Antiemetics: American Society of Clinical Oncology clinical practice guideline update Journal Article


Authors: Basch, E.; Prestrud, A. A.; Hesketh, P. J.; Kris, M. G.; Feyer, P. C.; Somerfield, M. R.; Chesney, M.; Clark-Snow, R. A.; Flaherty, A. M.; Freundlich, B.; Morrow, G.; Rao, K. V.; Schwartz, R. N.; Lyman, G. H.
Article Title: Antiemetics: American Society of Clinical Oncology clinical practice guideline update
Abstract: Purpose: To update the American Society of Clinical Oncology (ASCO) guideline for antiemetics in oncology. Methods: A systematic review of the medical literature was completed to inform this update. MEDLINE, the Cochrane Collaboration Library, and meeting materials from ASCO and the Multinational Association for Supportive Care in Cancer were all searched. Primary outcomes of interest were complete response and rates of any vomiting or nausea. Results: Thirty-seven trials met prespecified inclusion and exclusion criteria for this systematic review. Two systematic reviews from the Cochrane Collaboration were identified; one surveyed the pediatric literature. The other compared the relative efficacy of the 5-hydroxytryptamine-3 (5-HT3) receptor antagonists. Recommendations: Combined anthracycline and cyclophosphamide regimens were reclassified as highly emetic. Patients who receive this combination or any highly emetic agents should receive a 5-HT3 receptor antagonist, dexamethasone, and a neurokinin 1 (NK1) receptor antagonist. A large trial validated the equivalency of fosaprepitant, a single-day intravenous formulation, with aprepitant; either therapy is appropriate. Preferential use of palonosetron is recommended for moderate emetic risk regimens, combined with dexamethasone. For low-risk agents, patients can be offered dexamethasone before the first dose of chemotherapy. Patients undergoing high emetic risk radiation therapy should receive a 5-HT3 receptor antagonist before each fraction and for 24 hours after treatment and may receive a 5-day course of dexamethasone during fractions 1 to 5. The Update Committee noted the importance of continued symptom monitoring throughout therapy. Clinicians underestimate the incidence of nausea, which is not as well controlled as emesis. © 2011 by American Society of Clinical Oncology.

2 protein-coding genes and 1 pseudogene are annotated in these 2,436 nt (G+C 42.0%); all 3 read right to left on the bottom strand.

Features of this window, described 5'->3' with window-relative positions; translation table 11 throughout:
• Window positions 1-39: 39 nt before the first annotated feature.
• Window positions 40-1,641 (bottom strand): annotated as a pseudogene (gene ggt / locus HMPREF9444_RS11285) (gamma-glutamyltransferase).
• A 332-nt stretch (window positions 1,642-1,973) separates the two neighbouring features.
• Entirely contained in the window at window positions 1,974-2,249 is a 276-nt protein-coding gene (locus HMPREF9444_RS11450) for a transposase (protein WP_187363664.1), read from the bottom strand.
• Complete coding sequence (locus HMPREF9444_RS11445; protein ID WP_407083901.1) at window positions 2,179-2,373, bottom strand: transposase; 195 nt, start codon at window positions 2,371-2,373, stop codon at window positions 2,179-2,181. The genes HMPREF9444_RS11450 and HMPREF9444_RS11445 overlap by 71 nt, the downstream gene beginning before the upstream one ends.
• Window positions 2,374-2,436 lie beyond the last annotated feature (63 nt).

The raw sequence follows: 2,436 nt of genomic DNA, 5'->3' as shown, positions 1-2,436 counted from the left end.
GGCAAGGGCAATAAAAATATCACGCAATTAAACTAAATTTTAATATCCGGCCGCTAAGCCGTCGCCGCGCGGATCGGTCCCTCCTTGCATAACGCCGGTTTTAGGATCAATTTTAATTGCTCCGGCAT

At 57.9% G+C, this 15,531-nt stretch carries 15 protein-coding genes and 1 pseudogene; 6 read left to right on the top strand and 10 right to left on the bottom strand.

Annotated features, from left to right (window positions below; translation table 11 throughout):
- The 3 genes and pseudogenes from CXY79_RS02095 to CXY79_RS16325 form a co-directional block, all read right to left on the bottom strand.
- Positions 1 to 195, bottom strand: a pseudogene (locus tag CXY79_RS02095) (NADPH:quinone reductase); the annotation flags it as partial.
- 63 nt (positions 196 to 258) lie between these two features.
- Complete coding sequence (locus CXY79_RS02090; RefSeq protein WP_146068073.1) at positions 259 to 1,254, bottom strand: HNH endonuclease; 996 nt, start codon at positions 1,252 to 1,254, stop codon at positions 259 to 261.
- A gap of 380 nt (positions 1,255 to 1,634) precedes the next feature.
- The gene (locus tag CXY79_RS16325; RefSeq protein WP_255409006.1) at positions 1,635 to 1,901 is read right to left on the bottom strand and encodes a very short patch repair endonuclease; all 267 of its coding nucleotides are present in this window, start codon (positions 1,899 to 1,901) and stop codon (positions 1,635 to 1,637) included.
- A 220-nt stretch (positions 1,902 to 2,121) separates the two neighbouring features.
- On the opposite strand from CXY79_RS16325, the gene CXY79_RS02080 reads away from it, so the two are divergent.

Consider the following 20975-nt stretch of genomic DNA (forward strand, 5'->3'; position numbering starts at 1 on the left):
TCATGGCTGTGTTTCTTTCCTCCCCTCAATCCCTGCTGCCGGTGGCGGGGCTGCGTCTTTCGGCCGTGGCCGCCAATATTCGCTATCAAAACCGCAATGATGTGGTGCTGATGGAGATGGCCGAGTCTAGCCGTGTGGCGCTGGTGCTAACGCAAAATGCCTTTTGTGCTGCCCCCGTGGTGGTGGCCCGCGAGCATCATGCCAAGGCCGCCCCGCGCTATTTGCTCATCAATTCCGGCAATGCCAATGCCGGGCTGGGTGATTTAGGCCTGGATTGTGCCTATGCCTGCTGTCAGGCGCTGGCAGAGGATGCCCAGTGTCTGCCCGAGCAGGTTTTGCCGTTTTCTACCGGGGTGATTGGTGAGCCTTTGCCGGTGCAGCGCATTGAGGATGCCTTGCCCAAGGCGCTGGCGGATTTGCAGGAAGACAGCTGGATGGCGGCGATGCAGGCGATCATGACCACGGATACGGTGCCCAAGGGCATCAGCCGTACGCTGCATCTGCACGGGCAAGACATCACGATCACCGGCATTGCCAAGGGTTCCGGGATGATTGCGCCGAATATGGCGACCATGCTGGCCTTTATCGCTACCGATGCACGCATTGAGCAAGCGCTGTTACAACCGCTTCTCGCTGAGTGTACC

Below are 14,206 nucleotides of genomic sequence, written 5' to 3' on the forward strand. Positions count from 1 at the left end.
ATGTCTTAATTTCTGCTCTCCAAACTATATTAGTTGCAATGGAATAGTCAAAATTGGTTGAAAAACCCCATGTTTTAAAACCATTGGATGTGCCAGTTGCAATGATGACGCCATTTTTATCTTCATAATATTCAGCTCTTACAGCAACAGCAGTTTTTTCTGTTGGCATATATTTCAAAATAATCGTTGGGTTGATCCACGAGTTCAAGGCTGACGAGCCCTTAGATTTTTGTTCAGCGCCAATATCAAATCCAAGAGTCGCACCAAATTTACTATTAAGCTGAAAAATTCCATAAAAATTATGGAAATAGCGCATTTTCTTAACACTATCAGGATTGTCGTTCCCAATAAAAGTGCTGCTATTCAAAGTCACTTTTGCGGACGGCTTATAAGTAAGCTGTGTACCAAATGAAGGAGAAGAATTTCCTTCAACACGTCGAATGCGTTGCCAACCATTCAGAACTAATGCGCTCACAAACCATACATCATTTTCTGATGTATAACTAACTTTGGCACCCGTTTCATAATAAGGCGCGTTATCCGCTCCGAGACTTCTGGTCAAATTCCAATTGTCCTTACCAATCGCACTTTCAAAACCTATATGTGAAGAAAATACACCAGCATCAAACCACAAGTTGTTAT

Keywords: cancer chemotherapy; treatment response; cisplatin; doxorubicin; drug efficacy; antineoplastic agents; cancer radiotherapy; cytarabine; carboplatin; dacarbazine; unindexed drug; nausea; vomiting; drug administration schedule; radiotherapy; bendamustine; cyclophosphamide; dexamethasone; practice guideline; carmustine; chlormethine; risk assessment; questionnaires; systematic review; morpholines; daunorubicin; medical society; dactinomycin; granisetron; ondansetron; antiemetic agent; antiemetics; idarubicin; anthracycline; infusions, intravenous; metoclopramide; prochlorperazine; clofarabine; alemtuzumab; azacitidine; drug formulation; serotonin 3 antagonist; aprepitant; streptozocin; health care disparity; isoquinolines; dolasetron mesilate; palonosetron; tropisetron; receptors, neurokinin-1; serotonin antagonists; quinuclidines; neurokinin 1 receptor antagonist; american society of clinical oncology
Journal Title: Journal of Clinical Oncology
Volume: 29
Issue: 31
ISSN: 0732-183X
Publisher: American Society of Clinical Oncology  
Date Published: 2011-11-01
Start Page: 4189
End Page: 4198
Language: English
DOI: 10.1200/jco.2010.34.4614
PROVIDER: scopus
PUBMED: 21947834
PMCID: PMC4876353
DOI/URL:
Notes: --- - "Export Date: 9 December 2011" - "CODEN: JCOND" - "Source: Scopus"
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MSK Authors
  1. Ethan Martin Basch
    156 Basch
  2. Mark Kris
    597 Kris